As if Pope Francis’ visit in September wasn’t enough, Philadelphia just earned another global distinction.
In early November, Philadelphia was named the first World Heritage City in the United States, joining the ranks of Paris, Florence, Jerusalem, Cairo and 289 other historically significant cities around the world.
The two-year process to secure the title began after Philadelphia joined the Organization of World Heritage Cities in 2013, and it was led by a collaborative effort between the city government, the Global Philadelphia Association and various community leaders, including some from Penn.
Art history professor David Brownlee served on the executive committee of the Project World Heritage Working Group, where he played a key role in making the case for Philadelphia. Brownlee was responsible for writing much of the material that was presented to the Organization of World Heritage, detailing Philadelphia’s history as the birthplace of the U.S., its significant historical sites and architecture, as well as the city’s contribution to art and culture.
“The argument I made was that Philadelphia has been a city of ideas and invention in every period of its history, not just the Revolutionary War era,” Brownlee said. “Every era of our history and every part of our region and every ethnic group has a story to tell, and much of my work has been to keep the story as broad and inclusive as possible.”
Anastasia Shown, a School of Social Policy & Practice lecturer and community outreach consultant for the South Asia Center and Middle East Center, sat on the Board of Directors of the Global Philadelphia Association and aided in the efforts to secure the World Heritage City title. Shown encouraged Penn’s Area Studies Centers and the University of Pennsylvania Museum of Archaeology and Anthropology to become members of the Global Philadelphia Association, which helped the group recruit more members and draw esteem.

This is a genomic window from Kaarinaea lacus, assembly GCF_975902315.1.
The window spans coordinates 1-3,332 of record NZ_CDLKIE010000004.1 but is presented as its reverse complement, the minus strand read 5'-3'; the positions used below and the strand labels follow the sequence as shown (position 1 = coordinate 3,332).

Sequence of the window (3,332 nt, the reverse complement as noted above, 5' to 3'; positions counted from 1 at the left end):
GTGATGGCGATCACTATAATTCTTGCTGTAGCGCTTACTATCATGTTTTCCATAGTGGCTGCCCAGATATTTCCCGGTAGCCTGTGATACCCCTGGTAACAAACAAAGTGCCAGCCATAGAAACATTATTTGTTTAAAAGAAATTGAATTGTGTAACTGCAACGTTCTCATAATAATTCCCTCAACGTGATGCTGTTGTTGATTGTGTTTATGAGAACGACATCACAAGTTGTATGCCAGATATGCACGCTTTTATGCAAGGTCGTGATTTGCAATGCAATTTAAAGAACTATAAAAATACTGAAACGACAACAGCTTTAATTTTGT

“I am not a Philly native, but I consider myself a global citizen, and it is exciting to live, work and raise a family in a city that is globally engaged,” Shown said.
Penn President Amy Gutmann serves on the board of the Philadelphia World Heritage Committee, which led the effort to petition the Organization of World Heritage Cities for the honor.
A study commissioned by the Global Philadelphia Association estimated that if properly marketed, the honor could cause tourism to increase by 10 to 15 percent, which would generate about $150 million per year in expanded economic activity.
Brownlee said that there are benefits to be had besides increased tourism. “Those of us who teach, those of us who are interested in social change and human justice and all of us who are interested in historic preservation can make use of this title as part of our argument for more [economic] support and for more ambitious goal-setting in our activities.”
Shown agrees that the potential impact of the title is enormous. “We can foster stronger ties with other World Heritage Cities to create education, research and business partnerships. And research from the U.N. Office of Disaster Risk Reduction showed that cities with a strong heritage are safer, more cohesive and more resilient after disaster.”
To spread the word about Philadelphia’s World Heritage designation, Shown and the South Asia Center and Middle East Center created the Philadelphia Heritage tool kit, an online resource with lesson plans across different disciplines and activities for teachers to educate their students about Philadelphia and world heritage. Shown also partnered with the Penn Museum to hold the first World Heritage Teacher Workshop on Nov. 14 to inform educators on how to use the tool kit.
“While earning the title is a great honor, I also see it as a great challenge. We really have to accept our responsibility to make something out of this,” Brownlee said. “Philadelphia has always had a good story, and we now have one more tool to do something great.”
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